Horse Balking

Natural equine remedies to help stop a stubborn horse from balking and refusing to go forward.

    solutions to help stop a horse from balking and refusing to go forward

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    1. What is Horse Balking?
    2. What Causes Horse Balking?
    3. Help for Horse Balking
    4. More Information on Horse Balking

    What is Horse Balking?

    Horses balk when faced with two conflicting problems. For example, if a horse wants to go to the stable and you jerk back to pull him on another direction these conflicts have the potential of confusing him.

    This is because horses think of one thing at a time. When faced with conflicting messages they can become confused and sullen and stop. It can be quite frustrating handling horse balking, but it is important to remember that your horse is not intentionally trying to misbehave or be stubborn.

    What Causes Horse Balking?

    There are many reasons why a horse will stop suddenly and refuse to go on, the most common causes being fear, discomfort, pain or learned behavior. In some cases, balking or refusing to go forward may be the result of irritability, anger or previous abuse or maltreatment.

    Help for Horse Balking

    The next time your horse balks, pay careful attention to when it occurs and what the possible causes may be. It could be a cinch that is too tight, a poorly fitting tack or uncomfortable handling.

    In some cases, balking is somewhat of a learned behavior. For example, if you always dismount shortly after entering the gate, your horse will learn that the sight of the gate means time to stop. This can be remedied by changing your routine a little so that your horse will wait for your command before deciding to stop.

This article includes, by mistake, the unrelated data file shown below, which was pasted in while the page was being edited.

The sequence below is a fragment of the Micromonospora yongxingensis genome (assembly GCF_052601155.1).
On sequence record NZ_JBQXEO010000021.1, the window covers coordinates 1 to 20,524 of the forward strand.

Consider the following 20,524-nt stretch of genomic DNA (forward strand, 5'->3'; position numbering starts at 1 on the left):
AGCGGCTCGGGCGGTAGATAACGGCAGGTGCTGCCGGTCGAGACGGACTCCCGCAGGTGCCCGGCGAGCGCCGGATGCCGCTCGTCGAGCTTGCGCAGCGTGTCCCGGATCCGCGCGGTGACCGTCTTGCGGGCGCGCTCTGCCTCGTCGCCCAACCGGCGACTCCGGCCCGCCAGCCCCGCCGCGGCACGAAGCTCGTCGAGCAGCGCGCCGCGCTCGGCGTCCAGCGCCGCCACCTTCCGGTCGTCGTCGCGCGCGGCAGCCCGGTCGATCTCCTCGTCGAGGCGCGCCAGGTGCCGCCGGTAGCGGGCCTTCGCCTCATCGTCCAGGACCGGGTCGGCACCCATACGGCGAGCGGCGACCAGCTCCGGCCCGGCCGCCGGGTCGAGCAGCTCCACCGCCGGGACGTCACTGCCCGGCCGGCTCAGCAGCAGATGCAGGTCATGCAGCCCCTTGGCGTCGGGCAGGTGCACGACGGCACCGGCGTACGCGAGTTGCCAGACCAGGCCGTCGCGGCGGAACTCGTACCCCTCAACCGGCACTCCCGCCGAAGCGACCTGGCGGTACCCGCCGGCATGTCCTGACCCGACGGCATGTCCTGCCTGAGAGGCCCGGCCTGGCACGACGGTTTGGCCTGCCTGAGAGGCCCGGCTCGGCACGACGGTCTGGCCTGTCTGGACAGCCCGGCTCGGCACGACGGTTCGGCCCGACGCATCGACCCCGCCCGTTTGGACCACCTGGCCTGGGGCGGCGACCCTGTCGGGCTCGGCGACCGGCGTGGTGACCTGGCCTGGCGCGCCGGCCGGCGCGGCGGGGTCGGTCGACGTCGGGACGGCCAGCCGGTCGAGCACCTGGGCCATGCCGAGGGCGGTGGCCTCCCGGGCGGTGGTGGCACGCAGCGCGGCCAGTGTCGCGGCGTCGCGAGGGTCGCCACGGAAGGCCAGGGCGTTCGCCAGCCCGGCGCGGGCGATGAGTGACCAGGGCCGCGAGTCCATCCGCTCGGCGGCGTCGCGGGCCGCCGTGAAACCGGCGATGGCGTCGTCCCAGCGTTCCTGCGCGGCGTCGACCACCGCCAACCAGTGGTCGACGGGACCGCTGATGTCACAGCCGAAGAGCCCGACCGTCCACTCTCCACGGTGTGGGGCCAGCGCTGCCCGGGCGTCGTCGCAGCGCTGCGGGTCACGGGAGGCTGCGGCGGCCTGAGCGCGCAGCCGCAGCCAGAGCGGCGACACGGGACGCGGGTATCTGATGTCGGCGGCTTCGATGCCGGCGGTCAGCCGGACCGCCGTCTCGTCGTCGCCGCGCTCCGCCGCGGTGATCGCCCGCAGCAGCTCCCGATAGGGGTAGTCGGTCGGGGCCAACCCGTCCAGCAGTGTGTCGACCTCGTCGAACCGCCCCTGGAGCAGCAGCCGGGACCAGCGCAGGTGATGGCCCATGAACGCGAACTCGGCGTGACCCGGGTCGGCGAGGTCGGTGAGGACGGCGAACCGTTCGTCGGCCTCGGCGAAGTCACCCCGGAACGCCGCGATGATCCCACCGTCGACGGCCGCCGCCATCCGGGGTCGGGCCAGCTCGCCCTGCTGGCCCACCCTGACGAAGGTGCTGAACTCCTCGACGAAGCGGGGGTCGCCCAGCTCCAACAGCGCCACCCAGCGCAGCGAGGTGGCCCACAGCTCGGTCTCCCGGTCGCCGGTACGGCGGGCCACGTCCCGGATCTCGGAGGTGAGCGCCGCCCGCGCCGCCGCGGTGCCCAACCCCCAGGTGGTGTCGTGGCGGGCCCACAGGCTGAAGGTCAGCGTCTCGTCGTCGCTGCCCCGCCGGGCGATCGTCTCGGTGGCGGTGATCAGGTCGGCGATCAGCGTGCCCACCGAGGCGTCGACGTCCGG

One of the most common causes of balking is hesitation and fear. Many horses will become afraid of some sight or sound and will refuse to go further. It is important to pay attention to what could possibly be causing your horse to be afraid, and work on building confidence in your horse and trust in you as the leader.

    The best way how to prevent balking is to address the cause whenever possible, and then train your horse out of the habit by making balking more difficult than its worth. For example, if your horse balks, get him to turn in a tight circle, or walk a few feet backward. Then attempt to go forward again. Eventually your horse will realize it’s more work to stop, than if he just goes forward.

    Natural Remedies

    When balking is related to fear, irritability, anxiety or mistrust, various homeopathic ingredients can go a long way to help calm your horse. One such ingredient is Chamomilla, which works to calm fearful, angry and irritable horses, and can also be used to remedy restlessness.

    Another useful homeopathic ingredient for balking is Kali phos. This ingredient works on the nervous system and is very useful for stressed horses or those with a nervous disposition.

    Similarly, Asarum and Phosphorus are recommended for skittish and nervous horses, as they are well known for their beneficial calming and relaxing properties. Lastly, Cina, which is often used to treat tantrums in children, is particularly useful in addressing deep issues stemming from past abuse and mistrust.

    More Information on Horse Balking

    Tips for how to address horse balking
    • Avoid punishing your horse for balking, as your horse is not misbehaving by balking, but rather reacting to something that is "not right". It is important to acknowledge what your horse is trying to communicate to you so that you build a relationship of trust. Check that there is nothing causing pain or discomfort.
    • If your horse is physically or mentally fatigued, then stop.
    • If fear is the cause of the balking, then try to build confidence in your horse through proper training and desensitization to the objects of fear.
    • Build a strong relationship with your horse so that he trusts you and knows that you have his interests at heart. Many people get caught up in the riding, and pay little attention to the relationship they develop with their horse. This may require a little give and take and consideration when your horse is afraid or uncomfortable.
    • Do not pet or attempt to soothe a frightened horse that keeps balking, as this inadvertently rewards the balking behavior. Rather, save the praise for the moment he starts moving forward again. This will also reassure your horse that there was little to fear in the first place.
    • Address balking whenever it occurs and try not let it slide too often. If you go in the direction your horse wants after he balks, this will teach him that he can control where and when you go.

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